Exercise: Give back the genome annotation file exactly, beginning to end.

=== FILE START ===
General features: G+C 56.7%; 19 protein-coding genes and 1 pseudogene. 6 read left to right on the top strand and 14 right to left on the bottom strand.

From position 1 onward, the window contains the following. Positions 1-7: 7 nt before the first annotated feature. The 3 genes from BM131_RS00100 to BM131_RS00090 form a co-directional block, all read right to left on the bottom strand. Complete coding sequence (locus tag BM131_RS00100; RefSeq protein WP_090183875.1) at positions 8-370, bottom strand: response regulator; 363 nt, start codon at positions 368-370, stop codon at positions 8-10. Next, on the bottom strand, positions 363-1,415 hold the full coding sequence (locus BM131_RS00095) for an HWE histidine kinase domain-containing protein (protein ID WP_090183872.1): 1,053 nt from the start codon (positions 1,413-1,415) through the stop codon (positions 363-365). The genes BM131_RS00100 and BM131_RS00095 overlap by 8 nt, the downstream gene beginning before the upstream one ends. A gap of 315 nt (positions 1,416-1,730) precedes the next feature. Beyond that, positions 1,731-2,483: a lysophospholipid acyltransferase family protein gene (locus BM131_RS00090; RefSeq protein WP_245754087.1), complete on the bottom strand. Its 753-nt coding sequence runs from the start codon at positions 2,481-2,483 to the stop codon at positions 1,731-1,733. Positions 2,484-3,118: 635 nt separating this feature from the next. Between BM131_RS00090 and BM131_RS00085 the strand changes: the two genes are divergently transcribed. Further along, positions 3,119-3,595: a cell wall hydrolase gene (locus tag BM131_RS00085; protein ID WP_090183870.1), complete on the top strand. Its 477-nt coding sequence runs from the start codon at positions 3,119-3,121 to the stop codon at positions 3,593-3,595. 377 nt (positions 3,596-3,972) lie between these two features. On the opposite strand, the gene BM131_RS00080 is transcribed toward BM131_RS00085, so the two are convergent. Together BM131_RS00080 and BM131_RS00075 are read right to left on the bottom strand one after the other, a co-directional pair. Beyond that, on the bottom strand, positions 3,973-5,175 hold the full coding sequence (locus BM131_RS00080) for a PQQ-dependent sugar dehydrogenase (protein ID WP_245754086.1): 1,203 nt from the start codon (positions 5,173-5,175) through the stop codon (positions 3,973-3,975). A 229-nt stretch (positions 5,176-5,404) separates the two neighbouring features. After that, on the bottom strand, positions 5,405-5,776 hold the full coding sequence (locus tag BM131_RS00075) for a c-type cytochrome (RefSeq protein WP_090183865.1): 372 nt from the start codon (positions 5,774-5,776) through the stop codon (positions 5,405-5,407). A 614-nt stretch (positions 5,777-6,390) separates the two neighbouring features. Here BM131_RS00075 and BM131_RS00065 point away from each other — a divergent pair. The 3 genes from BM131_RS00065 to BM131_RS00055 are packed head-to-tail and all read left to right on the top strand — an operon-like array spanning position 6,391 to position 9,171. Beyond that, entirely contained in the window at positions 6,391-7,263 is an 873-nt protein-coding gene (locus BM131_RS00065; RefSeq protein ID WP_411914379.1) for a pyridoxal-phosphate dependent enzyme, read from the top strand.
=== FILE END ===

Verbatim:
General features: G+C 56.7%; 19 protein-coding genes and 1 pseudogene. 6 read left to right on the top strand and 14 right to left on the bottom strand.

From position 1 onward, the window contains the following. Positions 1-7: 7 nt before the first annotated feature. The 3 genes from BM131_RS00100 to BM131_RS00090 form a co-directional block, all read right to left on the bottom strand. Complete coding sequence (locus tag BM131_RS00100; RefSeq protein WP_090183875.1) at positions 8-370, bottom strand: response regulator; 363 nt, start codon at positions 368-370, stop codon at positions 8-10. Next, on the bottom strand, positions 363-1,415 hold the full coding sequence (locus BM131_RS00095) for an HWE histidine kinase domain-containing protein (protein ID WP_090183872.1): 1,053 nt from the start codon (positions 1,413-1,415) through the stop codon (positions 363-365). The genes BM131_RS00100 and BM131_RS00095 overlap by 8 nt, the downstream gene beginning before the upstream one ends. A gap of 315 nt (positions 1,416-1,730) precedes the next feature. Beyond that, positions 1,731-2,483: a lysophospholipid acyltransferase family protein gene (locus BM131_RS00090; RefSeq protein WP_245754087.1), complete on the bottom strand. Its 753-nt coding sequence runs from the start codon at positions 2,481-2,483 to the stop codon at positions 1,731-1,733. Positions 2,484-3,118: 635 nt separating this feature from the next. Between BM131_RS00090 and BM131_RS00085 the strand changes: the two genes are divergently transcribed. Further along, positions 3,119-3,595: a cell wall hydrolase gene (locus tag BM131_RS00085; protein ID WP_090183870.1), complete on the top strand. Its 477-nt coding sequence runs from the start codon at positions 3,119-3,121 to the stop codon at positions 3,593-3,595. 377 nt (positions 3,596-3,972) lie between these two features. On the opposite strand, the gene BM131_RS00080 is transcribed toward BM131_RS00085, so the two are convergent. Together BM131_RS00080 and BM131_RS00075 are read right to left on the bottom strand one after the other, a co-directional pair. Beyond that, on the bottom strand, positions 3,973-5,175 hold the full coding sequence (locus BM131_RS00080) for a PQQ-dependent sugar dehydrogenase (protein ID WP_245754086.1): 1,203 nt from the start codon (positions 5,173-5,175) through the stop codon (positions 3,973-3,975). A 229-nt stretch (positions 5,176-5,404) separates the two neighbouring features. After that, on the bottom strand, positions 5,405-5,776 hold the full coding sequence (locus tag BM131_RS00075) for a c-type cytochrome (RefSeq protein WP_090183865.1): 372 nt from the start codon (positions 5,774-5,776) through the stop codon (positions 5,405-5,407). A 614-nt stretch (positions 5,777-6,390) separates the two neighbouring features. Here BM131_RS00075 and BM131_RS00065 point away from each other — a divergent pair. The 3 genes from BM131_RS00065 to BM131_RS00055 are packed head-to-tail and all read left to right on the top strand — an operon-like array spanning position 6,391 to position 9,171. Beyond that, entirely contained in the window at positions 6,391-7,263 is an 873-nt protein-coding gene (locus BM131_RS00065; RefSeq protein ID WP_411914379.1) for a pyridoxal-phosphate dependent enzyme, read from the top strand.